- Joseanne Spiteri
How to Make Divorce Work When You Have Kids
What I’m about to share with you is based on my work with clients as well my own experience going through a divorce. It takes a lot of emotional maturity to get along after a divorce for the children’s sake. I admire parents who are able to make co-parenting work and put their children first. But it’s hard work. I’ve created some tips for how to help make this transition go as smoothly as possible.
Here are my top tips:
Tell the kids about the divorce together. Many clients have asked me how to have this conversation with their children. This responsibility needs to shared with your ex and you will likely have to answer a lot of questions together. Do not blame the divorce on the other parent in front of your children. This can set up some damaging dynamics where they feel they have to be more loyal to the parent that was wronged or held responsible for the breakup.
Do not allow those around you to ‘support’ you and put down your ex. This clouds your judgement and gets in the way of your own decision making. The negativity of others is not helpful for you or your children. If you find your family or friends putting your ex down, be frank with them. Explain that you understand they are trying to be helpful, but share that your main goal now is to try to have a civil relationship with your ex for the sake of the children. If you notice your own tendencies towards negative thoughts about your ex, remember what you still trust and like about them. Keep that top of mind when determining how to co-parent with them successfully.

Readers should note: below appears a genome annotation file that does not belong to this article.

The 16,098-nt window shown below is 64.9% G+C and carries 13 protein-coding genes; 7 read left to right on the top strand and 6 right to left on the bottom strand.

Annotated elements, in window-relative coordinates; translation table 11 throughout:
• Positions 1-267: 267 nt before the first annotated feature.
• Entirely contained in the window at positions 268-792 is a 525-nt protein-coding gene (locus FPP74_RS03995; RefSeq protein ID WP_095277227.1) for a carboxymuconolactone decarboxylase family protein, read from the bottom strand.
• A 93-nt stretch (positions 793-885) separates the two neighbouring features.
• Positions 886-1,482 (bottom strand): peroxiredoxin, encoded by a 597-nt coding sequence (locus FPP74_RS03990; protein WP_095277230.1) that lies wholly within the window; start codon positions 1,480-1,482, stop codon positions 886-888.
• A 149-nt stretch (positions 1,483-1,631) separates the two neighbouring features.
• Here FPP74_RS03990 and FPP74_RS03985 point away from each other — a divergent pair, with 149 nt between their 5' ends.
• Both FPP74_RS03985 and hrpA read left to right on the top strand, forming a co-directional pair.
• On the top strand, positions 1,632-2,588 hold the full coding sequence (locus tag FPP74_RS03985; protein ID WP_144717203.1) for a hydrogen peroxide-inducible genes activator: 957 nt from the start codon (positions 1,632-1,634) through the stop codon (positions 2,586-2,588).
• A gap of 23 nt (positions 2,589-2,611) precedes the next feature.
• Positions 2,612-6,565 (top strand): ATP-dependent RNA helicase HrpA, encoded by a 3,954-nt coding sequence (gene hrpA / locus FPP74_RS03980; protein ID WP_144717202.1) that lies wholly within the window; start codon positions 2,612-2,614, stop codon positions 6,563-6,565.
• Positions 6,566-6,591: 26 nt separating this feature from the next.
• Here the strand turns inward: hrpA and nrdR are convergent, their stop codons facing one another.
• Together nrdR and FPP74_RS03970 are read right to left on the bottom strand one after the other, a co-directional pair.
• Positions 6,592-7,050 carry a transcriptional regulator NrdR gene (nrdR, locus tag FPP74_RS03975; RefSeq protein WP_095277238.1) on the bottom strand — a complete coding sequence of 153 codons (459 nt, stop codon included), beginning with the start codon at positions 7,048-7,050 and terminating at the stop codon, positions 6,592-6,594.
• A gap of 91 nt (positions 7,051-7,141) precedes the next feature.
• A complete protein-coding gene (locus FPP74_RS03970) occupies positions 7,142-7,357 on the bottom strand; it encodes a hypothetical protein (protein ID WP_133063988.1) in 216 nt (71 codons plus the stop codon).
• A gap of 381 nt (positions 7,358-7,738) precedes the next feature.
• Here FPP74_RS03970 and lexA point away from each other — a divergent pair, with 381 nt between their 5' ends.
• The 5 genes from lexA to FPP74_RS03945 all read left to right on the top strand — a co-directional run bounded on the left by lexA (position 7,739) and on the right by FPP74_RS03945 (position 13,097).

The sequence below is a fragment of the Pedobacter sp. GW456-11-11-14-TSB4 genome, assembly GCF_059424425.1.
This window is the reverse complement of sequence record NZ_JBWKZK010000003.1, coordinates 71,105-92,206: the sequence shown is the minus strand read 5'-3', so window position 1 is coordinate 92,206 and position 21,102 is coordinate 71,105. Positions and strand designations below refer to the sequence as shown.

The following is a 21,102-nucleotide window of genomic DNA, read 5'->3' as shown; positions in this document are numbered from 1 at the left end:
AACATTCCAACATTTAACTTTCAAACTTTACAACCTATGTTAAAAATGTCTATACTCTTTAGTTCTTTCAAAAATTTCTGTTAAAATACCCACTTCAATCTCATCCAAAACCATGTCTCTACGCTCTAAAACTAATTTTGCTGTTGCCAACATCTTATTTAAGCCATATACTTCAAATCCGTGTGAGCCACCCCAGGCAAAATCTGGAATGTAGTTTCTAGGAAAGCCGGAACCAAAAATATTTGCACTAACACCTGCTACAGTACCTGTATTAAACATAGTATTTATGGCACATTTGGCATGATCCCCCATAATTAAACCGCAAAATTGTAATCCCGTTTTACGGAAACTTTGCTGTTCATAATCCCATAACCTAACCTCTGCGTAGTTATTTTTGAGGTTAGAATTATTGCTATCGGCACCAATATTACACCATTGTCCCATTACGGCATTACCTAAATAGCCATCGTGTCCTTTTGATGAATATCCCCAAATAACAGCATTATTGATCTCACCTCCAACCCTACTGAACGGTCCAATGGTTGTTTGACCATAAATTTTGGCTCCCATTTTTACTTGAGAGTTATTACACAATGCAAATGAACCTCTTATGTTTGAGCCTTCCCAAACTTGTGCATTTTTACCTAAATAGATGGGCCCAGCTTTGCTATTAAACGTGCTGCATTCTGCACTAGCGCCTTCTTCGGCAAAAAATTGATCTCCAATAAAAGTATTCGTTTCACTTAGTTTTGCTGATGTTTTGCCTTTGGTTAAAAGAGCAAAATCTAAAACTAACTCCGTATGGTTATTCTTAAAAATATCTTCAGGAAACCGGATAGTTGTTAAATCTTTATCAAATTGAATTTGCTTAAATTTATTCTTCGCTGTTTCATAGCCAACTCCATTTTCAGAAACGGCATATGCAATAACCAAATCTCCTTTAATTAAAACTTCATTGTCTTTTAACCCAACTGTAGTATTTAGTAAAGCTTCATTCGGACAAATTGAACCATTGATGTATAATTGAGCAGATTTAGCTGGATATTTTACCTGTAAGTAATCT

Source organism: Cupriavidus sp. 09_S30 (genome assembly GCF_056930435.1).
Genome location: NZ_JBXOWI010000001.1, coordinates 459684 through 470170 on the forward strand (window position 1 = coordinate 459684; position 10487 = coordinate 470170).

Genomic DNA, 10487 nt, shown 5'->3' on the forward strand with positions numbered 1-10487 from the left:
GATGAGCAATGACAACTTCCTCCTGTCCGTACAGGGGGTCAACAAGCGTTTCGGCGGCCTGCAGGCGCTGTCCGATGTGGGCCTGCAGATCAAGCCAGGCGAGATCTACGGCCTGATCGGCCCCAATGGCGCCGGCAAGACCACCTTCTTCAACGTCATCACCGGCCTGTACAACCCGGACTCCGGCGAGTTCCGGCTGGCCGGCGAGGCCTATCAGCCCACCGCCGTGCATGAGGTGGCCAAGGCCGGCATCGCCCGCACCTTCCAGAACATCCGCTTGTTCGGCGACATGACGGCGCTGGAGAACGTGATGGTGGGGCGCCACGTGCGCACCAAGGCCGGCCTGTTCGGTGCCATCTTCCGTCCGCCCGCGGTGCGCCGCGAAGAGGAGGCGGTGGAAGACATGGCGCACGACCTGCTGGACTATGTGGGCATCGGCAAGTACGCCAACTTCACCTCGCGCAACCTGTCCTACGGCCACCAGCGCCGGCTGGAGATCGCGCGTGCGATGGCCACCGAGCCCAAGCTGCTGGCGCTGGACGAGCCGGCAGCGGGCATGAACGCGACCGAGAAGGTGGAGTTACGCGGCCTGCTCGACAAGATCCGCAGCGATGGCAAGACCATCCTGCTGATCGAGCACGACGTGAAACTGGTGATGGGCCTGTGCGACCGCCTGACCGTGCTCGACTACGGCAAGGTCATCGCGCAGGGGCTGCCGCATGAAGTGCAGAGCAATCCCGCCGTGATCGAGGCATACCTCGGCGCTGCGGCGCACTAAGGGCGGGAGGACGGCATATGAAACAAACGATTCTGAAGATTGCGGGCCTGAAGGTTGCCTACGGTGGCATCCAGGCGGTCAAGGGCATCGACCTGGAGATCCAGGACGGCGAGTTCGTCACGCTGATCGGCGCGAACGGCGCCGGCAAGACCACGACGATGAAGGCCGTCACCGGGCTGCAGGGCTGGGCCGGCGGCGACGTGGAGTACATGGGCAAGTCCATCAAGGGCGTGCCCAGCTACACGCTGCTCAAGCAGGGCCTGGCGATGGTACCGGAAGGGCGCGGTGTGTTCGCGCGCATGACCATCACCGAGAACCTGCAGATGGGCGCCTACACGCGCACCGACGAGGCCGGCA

Regularly talk to your ex about the kids. Every week, set aside some time to discuss how your kids are handling the divorce, how they are doing in general, and any plans for the upcoming week. You are both responsible for meeting their needs and this needs to be a joint effort. I recognize that communicating with your ex may be easier said than done, especially when there is lingering anger and resentment. You might want to try emailing if this is the case.
If you are still struggling to communicate appropriately, you can invite your ex to counselling sessions. You each need to take responsibility for the impact that you are having on the kids. Attending therapy together can help you understand your ex’s perspective and this can go a long way in helping you communicate in a healthier manner.
Provide personal things for the children at both houses (clothes, shoes, etc) to make going back and forth as easy as possible. Your kids don’t want to be living out of a suitcase. Some items may have to go back and forth between two homes such as favorite blankets or stuffies, or more expensive items such as laptops/cell phones. Be flexible.
Empower your children to speak up. If your ex is saying negative things about you to your children, you can encourage your children to ask their other parent to stop. Convey to your children that it is ok to say ”mommy, it makes me uncomfortable when you talk about daddy that way. Please stop”.
Even if you have primary custody of the children, introduce any major changes in your life to your ex out of a sense of consideration and respect. You will both move on with your lives and this is not about asking for permission. Keeping them apprised of a new job or a new partner will help sustain the strength of your co-parenting relationship in the long run.
If you need support following your divorce, do not hesitate to reach out for help. Some of the couples I work with come to therapy to learn how to separate amicably for the sake of the children. Feel free to contact me if you have any questions about how therapy can help you navigate your own divorce. Joseanne@georgetowncouplestherapy.com